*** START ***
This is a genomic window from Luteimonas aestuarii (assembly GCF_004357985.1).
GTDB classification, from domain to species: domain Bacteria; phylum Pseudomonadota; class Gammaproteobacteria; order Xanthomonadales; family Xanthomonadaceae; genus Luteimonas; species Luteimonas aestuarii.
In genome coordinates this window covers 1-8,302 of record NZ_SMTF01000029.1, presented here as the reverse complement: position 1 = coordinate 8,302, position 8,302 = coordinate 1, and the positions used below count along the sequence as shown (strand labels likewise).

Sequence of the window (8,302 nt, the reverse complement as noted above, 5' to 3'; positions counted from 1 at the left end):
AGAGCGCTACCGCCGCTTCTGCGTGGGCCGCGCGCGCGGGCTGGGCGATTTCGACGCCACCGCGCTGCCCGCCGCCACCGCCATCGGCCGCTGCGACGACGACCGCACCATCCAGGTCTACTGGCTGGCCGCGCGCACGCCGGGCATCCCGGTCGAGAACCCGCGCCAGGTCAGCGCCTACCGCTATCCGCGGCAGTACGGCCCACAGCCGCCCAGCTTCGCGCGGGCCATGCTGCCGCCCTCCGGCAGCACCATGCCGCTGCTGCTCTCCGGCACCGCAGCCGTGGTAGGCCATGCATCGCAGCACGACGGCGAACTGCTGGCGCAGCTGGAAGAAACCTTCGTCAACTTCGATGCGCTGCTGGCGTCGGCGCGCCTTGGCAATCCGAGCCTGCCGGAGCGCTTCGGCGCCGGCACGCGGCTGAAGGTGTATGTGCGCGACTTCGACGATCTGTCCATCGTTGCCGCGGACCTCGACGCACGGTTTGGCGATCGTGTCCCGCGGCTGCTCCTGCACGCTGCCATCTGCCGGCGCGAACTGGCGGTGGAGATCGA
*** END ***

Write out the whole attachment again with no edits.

This is a genomic window from Luteimonas aestuarii (assembly GCF_004357985.1).
GTDB classification, from domain to species: domain Bacteria; phylum Pseudomonadota; class Gammaproteobacteria; order Xanthomonadales; family Xanthomonadaceae; genus Luteimonas; species Luteimonas aestuarii.
In genome coordinates this window covers 1-8,302 of record NZ_SMTF01000029.1, presented here as the reverse complement: position 1 = coordinate 8,302, position 8,302 = coordinate 1, and the positions used below count along the sequence as shown (strand labels likewise).

Sequence of the window (8,302 nt, the reverse complement as noted above, 5' to 3'; positions counted from 1 at the left end):
AGAGCGCTACCGCCGCTTCTGCGTGGGCCGCGCGCGCGGGCTGGGCGATTTCGACGCCACCGCGCTGCCCGCCGCCACCGCCATCGGCCGCTGCGACGACGACCGCACCATCCAGGTCTACTGGCTGGCCGCGCGCACGCCGGGCATCCCGGTCGAGAACCCGCGCCAGGTCAGCGCCTACCGCTATCCGCGGCAGTACGGCCCACAGCCGCCCAGCTTCGCGCGGGCCATGCTGCCGCCCTCCGGCAGCACCATGCCGCTGCTGCTCTCCGGCACCGCAGCCGTGGTAGGCCATGCATCGCAGCACGACGGCGAACTGCTGGCGCAGCTGGAAGAAACCTTCGTCAACTTCGATGCGCTGCTGGCGTCGGCGCGCCTTGGCAATCCGAGCCTGCCGGAGCGCTTCGGCGCCGGCACGCGGCTGAAGGTGTATGTGCGCGACTTCGACGATCTGTCCATCGTTGCCGCGGACCTCGACGCACGGTTTGGCGATCGTGTCCCGCGGCTGCTCCTGCACGCTGCCATCTGCCGGCGCGAACTGGCGGTGGAGATCGA